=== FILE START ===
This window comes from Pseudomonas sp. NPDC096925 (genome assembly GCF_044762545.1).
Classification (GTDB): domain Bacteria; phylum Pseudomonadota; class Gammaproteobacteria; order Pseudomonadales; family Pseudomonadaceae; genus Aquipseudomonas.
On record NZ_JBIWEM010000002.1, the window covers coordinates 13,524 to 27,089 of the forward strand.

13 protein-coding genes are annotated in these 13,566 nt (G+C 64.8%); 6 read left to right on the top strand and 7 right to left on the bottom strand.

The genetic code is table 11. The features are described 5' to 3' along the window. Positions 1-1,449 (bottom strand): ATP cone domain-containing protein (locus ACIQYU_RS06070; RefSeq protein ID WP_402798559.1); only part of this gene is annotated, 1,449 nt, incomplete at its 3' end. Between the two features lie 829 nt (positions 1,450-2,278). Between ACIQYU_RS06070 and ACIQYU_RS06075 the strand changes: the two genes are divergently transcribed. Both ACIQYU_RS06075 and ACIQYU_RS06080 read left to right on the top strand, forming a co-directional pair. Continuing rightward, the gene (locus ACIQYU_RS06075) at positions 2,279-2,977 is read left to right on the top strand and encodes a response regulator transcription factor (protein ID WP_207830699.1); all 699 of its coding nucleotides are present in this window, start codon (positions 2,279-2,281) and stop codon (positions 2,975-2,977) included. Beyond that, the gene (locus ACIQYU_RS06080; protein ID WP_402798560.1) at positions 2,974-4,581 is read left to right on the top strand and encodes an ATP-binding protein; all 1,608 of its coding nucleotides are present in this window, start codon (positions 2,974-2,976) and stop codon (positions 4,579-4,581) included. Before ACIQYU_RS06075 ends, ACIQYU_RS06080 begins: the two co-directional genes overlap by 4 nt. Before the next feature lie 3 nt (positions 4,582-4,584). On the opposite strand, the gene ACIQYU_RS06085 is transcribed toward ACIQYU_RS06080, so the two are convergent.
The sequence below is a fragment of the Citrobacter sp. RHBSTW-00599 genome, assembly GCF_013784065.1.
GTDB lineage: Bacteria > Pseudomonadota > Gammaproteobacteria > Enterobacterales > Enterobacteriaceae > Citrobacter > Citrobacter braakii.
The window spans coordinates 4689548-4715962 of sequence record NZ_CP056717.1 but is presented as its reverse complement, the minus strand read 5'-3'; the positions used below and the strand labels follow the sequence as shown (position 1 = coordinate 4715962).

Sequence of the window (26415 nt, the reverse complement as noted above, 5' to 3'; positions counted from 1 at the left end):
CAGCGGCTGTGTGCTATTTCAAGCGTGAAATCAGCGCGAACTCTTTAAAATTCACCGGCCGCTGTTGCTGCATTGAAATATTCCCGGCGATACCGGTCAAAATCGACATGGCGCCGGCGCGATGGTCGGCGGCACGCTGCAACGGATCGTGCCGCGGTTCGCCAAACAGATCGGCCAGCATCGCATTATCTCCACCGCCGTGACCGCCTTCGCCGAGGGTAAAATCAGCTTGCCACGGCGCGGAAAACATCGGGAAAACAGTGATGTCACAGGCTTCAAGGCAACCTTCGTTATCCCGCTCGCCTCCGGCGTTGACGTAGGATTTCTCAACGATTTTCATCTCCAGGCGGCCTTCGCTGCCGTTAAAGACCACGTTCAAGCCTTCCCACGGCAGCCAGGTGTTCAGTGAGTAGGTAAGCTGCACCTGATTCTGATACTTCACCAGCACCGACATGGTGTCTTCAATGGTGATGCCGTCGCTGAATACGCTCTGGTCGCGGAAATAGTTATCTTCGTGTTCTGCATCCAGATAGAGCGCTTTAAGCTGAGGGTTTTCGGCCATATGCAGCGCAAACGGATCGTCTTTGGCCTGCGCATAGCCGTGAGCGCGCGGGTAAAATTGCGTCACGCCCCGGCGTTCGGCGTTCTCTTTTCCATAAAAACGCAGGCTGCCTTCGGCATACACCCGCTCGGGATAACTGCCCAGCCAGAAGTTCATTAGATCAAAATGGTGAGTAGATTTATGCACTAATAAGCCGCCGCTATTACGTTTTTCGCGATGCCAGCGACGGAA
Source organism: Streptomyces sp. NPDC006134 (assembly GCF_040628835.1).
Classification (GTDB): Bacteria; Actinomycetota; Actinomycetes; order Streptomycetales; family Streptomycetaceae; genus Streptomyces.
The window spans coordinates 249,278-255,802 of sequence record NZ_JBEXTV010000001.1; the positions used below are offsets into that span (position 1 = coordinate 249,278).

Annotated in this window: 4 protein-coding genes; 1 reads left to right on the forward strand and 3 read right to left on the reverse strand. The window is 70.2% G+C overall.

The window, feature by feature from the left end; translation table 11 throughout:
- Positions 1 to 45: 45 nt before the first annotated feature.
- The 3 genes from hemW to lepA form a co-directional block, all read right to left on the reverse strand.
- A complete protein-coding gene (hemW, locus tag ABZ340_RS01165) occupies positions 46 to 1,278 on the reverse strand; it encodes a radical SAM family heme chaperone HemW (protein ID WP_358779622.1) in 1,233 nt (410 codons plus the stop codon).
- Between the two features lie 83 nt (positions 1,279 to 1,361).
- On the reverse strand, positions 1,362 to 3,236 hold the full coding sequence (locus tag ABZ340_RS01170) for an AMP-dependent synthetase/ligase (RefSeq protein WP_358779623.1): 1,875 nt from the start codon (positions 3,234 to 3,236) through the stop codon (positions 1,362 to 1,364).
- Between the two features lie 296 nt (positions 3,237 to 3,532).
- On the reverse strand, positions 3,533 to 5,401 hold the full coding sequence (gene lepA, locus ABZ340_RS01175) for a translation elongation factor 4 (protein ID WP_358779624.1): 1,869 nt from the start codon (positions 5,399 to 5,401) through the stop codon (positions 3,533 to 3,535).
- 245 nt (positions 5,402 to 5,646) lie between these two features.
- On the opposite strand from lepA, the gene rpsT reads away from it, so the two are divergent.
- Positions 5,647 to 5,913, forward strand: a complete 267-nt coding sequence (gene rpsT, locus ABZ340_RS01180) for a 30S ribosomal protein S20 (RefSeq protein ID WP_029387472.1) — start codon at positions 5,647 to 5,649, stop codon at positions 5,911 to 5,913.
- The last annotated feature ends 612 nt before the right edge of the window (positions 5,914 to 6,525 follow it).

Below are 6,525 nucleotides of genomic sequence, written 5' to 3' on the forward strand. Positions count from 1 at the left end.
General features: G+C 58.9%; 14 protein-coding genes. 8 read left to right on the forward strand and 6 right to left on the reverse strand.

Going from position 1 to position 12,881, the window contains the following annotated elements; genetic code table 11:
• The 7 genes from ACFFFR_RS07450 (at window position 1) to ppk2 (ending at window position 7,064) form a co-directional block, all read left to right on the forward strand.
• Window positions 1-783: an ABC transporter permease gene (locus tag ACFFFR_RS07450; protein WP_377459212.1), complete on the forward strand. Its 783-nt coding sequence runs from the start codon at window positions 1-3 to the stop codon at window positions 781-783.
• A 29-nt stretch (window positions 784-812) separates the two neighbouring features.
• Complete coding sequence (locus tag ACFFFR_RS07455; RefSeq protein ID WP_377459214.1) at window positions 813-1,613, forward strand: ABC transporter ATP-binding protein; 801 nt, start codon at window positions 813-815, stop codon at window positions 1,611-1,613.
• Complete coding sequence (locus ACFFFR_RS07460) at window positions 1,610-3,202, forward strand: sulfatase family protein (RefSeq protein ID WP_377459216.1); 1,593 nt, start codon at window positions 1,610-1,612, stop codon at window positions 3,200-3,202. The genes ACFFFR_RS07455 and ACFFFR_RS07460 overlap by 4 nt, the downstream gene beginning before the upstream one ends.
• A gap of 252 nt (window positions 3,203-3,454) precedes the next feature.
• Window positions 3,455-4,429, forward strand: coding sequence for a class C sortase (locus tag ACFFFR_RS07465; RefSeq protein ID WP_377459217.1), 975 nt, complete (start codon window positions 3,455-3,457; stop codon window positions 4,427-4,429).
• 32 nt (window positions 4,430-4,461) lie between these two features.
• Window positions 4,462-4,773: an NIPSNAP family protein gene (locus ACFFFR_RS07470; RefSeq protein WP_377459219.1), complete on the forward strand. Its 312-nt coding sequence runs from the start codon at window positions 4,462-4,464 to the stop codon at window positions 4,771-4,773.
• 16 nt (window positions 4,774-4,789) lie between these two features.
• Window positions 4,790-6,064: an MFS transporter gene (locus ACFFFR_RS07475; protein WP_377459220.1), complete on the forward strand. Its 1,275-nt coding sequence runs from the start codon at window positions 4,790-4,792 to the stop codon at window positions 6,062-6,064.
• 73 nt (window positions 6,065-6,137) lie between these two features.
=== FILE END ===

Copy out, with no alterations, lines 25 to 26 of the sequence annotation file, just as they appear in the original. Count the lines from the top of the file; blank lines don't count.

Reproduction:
- Positions 5,647 to 5,913, forward strand: a complete 267-nt coding sequence (gene rpsT, locus ABZ340_RS01180) for a 30S ribosomal protein S20 (RefSeq protein ID WP_029387472.1) — start codon at positions 5,647 to 5,649, stop codon at positions 5,911 to 5,913.
- The last annotated feature ends 612 nt before the right edge of the window (positions 5,914 to 6,525 follow it).